Young athlete Cassidy Sheng will be missed 

First posted: Sunday, January 11, 2015 07:22 PM EST | Updated: Sunday, January 11, 2015 07:31 PM EST

TORONTO  –  Cassidy Sheng’s teammates, the Flames, are at a meet in the glassy new Pan Am pool in Markham when word trickles in.

Cassidy, 14, dreamed of this pool and of the Parapan Am Games, of the podium, of O Canada, of standing on her one leg with gold draped around her neck.

A mom in the stands gets a call at about 8 a.m. Saturday and relays it to the Flames bench on the pool deck and grief sweeps the team, 11 kids in orange, yellow and black from Variety Village.

Jessica Tinney sobs on the phone. Megan Sherwin slumps on the shiny new deck.

“At first I thought Megan was hurt,” says coach Cori Bainton. “Then I could see all the kids were crying and I knew what had happened.”

At a warm, new hospice called Emily’s House downtown, Cassidy Sheng said her goodbyes to her parents, Carmen and Andy, to her brother Aaron, and to shifts of family and friends, then drifted off to wherever dying little girls go in their last hours.

Her breathing got shallower and shallower and at 4:45 a.m. Saturday, it stopped. The cancer that claimed her left leg when she was seven, came back to take her life.

Funny how life and death work, but the Flames find out just before the 50-metre butterfly.

That is, was, Cassidy’s best event. She won silver in the 50 fly at the Can-Ams in Miami last March, not long before she got sick again, and she took gold in last year’s Ontario championship.

So her Parapan Am dream was real, or might have been.

“I had a shot,” she told me in her bright room at Emily’s House, scant weeks ago. “I wanted it to happen so much.”

So much that last spring she was back in the pool barely a month after cancer took a third of her lung. Cancer may have finally won, but not easily.

Her pals, Abi Braybrook and Michelle Tovizi, swam the 50 butterfly in Markham for her. They were in tears when the horn sounded, and in tears when they climbed out.

On paper, they did not win, not even close. The Markham meet was for able-bodied teams and the Flames used it as training.

Victoria Grzincic finished last in freestyle, minutes behind as always, but as always won another gallery of hearts.

Victoria, 19, who has cerebral palsy, scares lifeguards half to death, she’s underwater so long between strokes.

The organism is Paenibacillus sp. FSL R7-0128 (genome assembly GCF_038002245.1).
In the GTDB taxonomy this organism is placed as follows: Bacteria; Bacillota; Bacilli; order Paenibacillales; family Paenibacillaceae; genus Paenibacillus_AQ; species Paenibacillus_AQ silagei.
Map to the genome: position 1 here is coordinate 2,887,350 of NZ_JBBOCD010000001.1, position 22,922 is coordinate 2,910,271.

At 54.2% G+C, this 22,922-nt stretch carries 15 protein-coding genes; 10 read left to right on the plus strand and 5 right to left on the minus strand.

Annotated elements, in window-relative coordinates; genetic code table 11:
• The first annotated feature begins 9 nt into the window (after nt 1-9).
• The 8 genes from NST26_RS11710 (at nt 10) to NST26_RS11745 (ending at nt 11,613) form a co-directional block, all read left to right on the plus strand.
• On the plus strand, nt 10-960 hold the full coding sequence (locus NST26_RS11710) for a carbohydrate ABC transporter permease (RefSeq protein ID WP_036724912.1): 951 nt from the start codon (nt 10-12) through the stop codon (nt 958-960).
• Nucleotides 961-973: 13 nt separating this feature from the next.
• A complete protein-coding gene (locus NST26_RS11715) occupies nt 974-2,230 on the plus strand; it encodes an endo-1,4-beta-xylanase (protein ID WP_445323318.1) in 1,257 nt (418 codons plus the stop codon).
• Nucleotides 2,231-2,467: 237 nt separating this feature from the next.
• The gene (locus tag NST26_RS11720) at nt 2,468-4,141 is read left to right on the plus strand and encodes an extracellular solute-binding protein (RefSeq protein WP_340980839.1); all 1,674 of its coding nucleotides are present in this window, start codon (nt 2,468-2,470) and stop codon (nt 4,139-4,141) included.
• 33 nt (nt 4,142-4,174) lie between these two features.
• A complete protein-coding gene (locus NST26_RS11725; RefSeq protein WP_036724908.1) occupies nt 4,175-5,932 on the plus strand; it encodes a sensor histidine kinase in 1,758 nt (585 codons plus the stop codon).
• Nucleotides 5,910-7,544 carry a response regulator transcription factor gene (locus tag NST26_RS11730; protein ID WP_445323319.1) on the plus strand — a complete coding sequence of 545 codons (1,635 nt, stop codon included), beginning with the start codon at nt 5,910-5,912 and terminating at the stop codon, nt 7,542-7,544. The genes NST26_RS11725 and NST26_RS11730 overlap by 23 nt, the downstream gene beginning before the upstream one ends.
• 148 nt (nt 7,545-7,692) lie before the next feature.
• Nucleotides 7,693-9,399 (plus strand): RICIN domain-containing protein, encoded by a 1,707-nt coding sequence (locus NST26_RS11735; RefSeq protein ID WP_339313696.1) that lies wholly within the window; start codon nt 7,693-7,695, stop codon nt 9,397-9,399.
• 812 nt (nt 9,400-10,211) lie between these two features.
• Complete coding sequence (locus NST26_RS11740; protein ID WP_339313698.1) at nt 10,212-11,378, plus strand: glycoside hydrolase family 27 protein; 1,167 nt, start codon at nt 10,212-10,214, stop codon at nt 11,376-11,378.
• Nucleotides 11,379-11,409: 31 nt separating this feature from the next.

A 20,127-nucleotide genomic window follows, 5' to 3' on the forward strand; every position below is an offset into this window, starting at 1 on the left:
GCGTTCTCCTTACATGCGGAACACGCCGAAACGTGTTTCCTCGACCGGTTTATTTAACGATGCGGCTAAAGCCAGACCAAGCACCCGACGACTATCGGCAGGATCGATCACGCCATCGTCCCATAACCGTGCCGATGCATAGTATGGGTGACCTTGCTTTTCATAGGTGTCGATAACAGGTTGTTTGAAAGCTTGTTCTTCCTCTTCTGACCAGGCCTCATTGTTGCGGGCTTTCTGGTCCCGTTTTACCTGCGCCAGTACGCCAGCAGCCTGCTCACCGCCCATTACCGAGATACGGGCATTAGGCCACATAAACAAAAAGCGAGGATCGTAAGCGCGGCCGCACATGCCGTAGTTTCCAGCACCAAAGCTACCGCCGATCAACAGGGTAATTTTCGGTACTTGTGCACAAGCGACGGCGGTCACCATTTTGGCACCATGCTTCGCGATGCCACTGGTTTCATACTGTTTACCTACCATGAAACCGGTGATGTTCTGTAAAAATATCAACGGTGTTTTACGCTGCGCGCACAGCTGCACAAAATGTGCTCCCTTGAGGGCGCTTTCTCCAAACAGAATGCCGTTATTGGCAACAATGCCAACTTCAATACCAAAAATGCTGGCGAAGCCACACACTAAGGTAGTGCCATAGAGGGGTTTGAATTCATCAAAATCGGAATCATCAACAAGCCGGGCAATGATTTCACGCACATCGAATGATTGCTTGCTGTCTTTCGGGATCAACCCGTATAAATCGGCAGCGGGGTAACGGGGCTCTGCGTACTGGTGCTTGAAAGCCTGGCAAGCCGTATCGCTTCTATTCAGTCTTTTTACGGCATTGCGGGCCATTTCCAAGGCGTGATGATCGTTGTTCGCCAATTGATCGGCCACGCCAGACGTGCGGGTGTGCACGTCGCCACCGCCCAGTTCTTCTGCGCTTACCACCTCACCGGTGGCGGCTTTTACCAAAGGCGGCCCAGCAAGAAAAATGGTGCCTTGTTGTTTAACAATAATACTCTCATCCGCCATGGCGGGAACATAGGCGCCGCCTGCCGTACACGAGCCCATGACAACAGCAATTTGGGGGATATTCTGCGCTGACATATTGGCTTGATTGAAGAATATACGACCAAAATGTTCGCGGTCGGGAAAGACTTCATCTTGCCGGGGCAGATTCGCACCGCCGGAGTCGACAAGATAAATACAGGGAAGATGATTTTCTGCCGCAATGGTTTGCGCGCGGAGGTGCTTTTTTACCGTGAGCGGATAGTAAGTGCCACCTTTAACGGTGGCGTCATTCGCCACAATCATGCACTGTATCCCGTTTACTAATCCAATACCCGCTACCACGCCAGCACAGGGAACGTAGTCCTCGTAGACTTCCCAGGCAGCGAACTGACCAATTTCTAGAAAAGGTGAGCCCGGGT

Once, she got caught in a cruel vortex, floundering in one spot for six minutes, refusing all offers to pull her from the pool, until she finally picked up steam.

You get the idea. The Flames are an extraordinary team.

“Now there’s a big part of us missing,” says coach Bainton. She gives her weeping charges a Sharpie and they ink a heart and Cassidy’s initials on their wrists.

Then they suck it up and swim.

Later, the Flames walk around the corner to a church, and light candles for their fallen teammate.

How fitting. Cassidy Sheng lighted fires in many people, in life and in the manner of her death.

“Fearless” was her catchword and others picked it up, even opposing para-swimmers like those at the Can-Ams in Edmonton last month who sent her a giant signed banner.

The Toronto Parapan Am Games brass made her an honorary torch-bearer.

Readers told me how Cassidy’s story, her fearlessness, put their own lives in focus, and I can tell you she could teach perspective even to a gnarly old newspaperman.

So the torch has been passed to Cassidy’s teammates, including Megan, 14, who had a stroke before she was born, but who has grown up with the same spirit, the same podium dreams.

On Wednesday, Megan dropped by Emily’s House to see her pal. Cassidy’s breathing was already hollow.

Megan talked on and on about school and friends, girl stuff, inside jokes, stories of hanging out and swim meets past and how much she missed her.

“I told her she’d always be in my heart. I said she was my best friend and that she taught me so much.

“Then I said goodbye.”

By Mike Strobel, Toronto Sun / [email protected]

First posted: Sunday, January 11, 2015 07:22 PM EST | Updated: Sunday, January 11, 2015 07:31 PM EST